I have been gang-raped but I am not scared. There are hundreds of thousands of indigenous sisters and brothers in the entire North Bengal beside me. I’m letting it be known as a protest against the incident.
I have realized that it is not possible for the oppressed-exploited people to establish their rights without struggle-movement. Also that it is not possible for indigenous peoples in the country to live a peaceful life without solidifying their power together.
I am of Oraon background and was born into a poor family, in Natore, Northern Bengal. I now live in the Chapai Nawabganj district.
I was not privileged enough to get a higher education and studied only until the age of 14 to 15-years. However, I did not allow this to be a barrier – I gathered my knowledge and experience from being a part of the movement of indigenous peoples for their rights.
After my first husband died in 1999, I got more involved in the movement of indigenous peoples in Bangladesh. I fell victim to a land grab attempt myself. I vowed to get my husband’s land back at any cost and began my movement against the land document forgers – alongside making a living through working as a day laborer, But after recovering the land – I was subject to more attack.
Whilst growing up, I tried to attend training sessions and events organized by NGOs such as Caritas Bangladesh. This way, I learned about leadership skills and connected with many local women. Whenever I had time, I would spend it with them to try to make them aware of their rights and other issues.
When I got connected to ‘Jatiya Adivasi Parishad’ (JAP), a people’s organization of indigenous peoples in North Bengal, Bangladesh, I made even more connections and began to attend meetings with the local women.
Then in 2011, I was elected as a member of the Union Council, a local government body. I am also now the president of the Chapai Nawabganj district committee of JAP.
Indigenous peoples tend to be reluctant to make use of the legal justice system here because of fear about possible harassment from prolonged and costly court procedures – however, I stayed calm and used the legal justice system to recover land from land grabbers. I won case after case and continued a sustained movement against them through organizing popular public actions – together with my indigenous sisters and brothers. Yet, I was still physically unable to take back my land.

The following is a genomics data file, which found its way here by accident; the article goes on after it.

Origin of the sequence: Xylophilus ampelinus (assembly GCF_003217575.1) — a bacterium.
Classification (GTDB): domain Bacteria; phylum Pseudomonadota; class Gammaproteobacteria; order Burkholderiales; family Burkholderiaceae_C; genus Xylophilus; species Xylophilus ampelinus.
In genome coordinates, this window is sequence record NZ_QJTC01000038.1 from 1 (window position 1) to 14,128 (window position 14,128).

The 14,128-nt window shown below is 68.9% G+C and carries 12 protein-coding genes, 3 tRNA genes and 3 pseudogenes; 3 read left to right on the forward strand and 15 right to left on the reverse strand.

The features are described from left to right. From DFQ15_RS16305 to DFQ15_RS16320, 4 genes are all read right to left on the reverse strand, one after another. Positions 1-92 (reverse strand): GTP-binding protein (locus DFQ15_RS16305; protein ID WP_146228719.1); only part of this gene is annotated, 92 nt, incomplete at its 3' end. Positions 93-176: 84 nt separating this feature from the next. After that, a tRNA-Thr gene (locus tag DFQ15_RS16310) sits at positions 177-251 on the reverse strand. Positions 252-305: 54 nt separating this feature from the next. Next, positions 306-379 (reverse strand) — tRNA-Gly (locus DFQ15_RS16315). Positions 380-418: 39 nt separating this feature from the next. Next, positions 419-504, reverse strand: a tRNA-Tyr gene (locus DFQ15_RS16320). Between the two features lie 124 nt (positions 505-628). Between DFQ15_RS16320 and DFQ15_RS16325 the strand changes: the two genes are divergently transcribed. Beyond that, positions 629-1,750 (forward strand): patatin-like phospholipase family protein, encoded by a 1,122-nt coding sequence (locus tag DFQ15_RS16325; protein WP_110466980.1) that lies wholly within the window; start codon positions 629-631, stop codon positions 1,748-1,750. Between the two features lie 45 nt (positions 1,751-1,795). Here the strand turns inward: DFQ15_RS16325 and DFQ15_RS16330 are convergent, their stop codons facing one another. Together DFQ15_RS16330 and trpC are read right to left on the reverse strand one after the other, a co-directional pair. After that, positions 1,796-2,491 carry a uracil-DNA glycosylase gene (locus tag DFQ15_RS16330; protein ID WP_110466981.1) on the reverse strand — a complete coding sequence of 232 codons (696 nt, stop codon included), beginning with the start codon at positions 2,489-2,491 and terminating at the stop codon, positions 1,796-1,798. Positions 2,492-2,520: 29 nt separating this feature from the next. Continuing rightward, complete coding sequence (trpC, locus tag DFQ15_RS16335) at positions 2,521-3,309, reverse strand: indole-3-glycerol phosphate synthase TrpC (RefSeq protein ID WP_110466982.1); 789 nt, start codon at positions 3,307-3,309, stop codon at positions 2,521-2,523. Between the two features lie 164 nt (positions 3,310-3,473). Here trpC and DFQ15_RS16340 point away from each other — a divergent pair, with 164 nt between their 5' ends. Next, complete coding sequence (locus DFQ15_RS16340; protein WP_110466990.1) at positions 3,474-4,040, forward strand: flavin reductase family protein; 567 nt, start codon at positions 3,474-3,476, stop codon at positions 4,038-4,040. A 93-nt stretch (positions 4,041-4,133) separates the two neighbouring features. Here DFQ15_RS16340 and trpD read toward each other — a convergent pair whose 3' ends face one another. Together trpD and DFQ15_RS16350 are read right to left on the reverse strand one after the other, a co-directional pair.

After attending a ‘long march’, organized by JAP in 2009, I was even more determined to take back my land. I organized female workers in my village and finally took part in possession of my husband’s rightful land. So far about 38 bighas (approximately 15.22 acres) out of 48 bighas – out of my husband’s land have been recovered. This encouraged me to work more for the people.
Despite receiving my land back after winning my case in 2011 – the perpetrators filed a case against me (in relation to the land) – making false allegations to harass me. They couldn’t show any of the documents (to proof they owned the land) and the case is still ongoing (up to now). There’s another hearing next month.
Then in late July 2014, a land grabber aged 60, from whom I recovered some land belonging to my husband demanded some three hundred thousand takas, which is approximately 4,000 US dollars, as compensation for the recovered land. I refused to give him any money.
On 4th August 2014, whilst I was working in my rice field with my fellow workers, the same land grabber came again. This time he came with a group of 30-35 people and further demanded money. Still, I refused.
They tortured me with sticks and sharp weapons, and then, I was dragged into an open space. Three of the perpetrators – aged 30, 25 and 35 – forcefully raped me and looted valuables from my house whilst leaving the scene. I survived but had serious injuries.
This heinous incident agitated people – indigenous and non-indigenous alike across the country – and thousands of people across Bangladesh got together to demand justice for me.
However, after being arrested all of the perpetrators were bailed and although the court has issued a new charge sheet, none of the accused have been re-arrested as yet. I assume that actions are not being taken against the perpetrators due to ongoing political unrest in the country.
Upon my return home from the hospital, I called upon my community people – and together we planted rice seedlings on my rightful land. These lush green seedlings will grow and turn golden soon – and with the golden rice – golden days will come for me and for the indigenous peoples in Bangladesh.
I keep this dream in mind. I believe, like me, many indigenous women will come forward one day (to fight this cause).
 Earlier this monologue appeared in “SIPPI vol-10; Yearly magazine of The Young Bawm Association (YBA)”, a little magazine published from Bandarban. The original version of this piece (by Bablu Chakma) was published in “HerStory Retold” (2014) a publication of Asia Indigenous Peoples Pact (AIPP). Later it was rewritten in monologue format by Marie-Danielle Aumord in association with Bablu Chakma.
Marie-Danielle Aumord: [email protected]
Bablu Chakma (Bob Larma)
A life-long student of indigenous life struggle
Email: [email protected]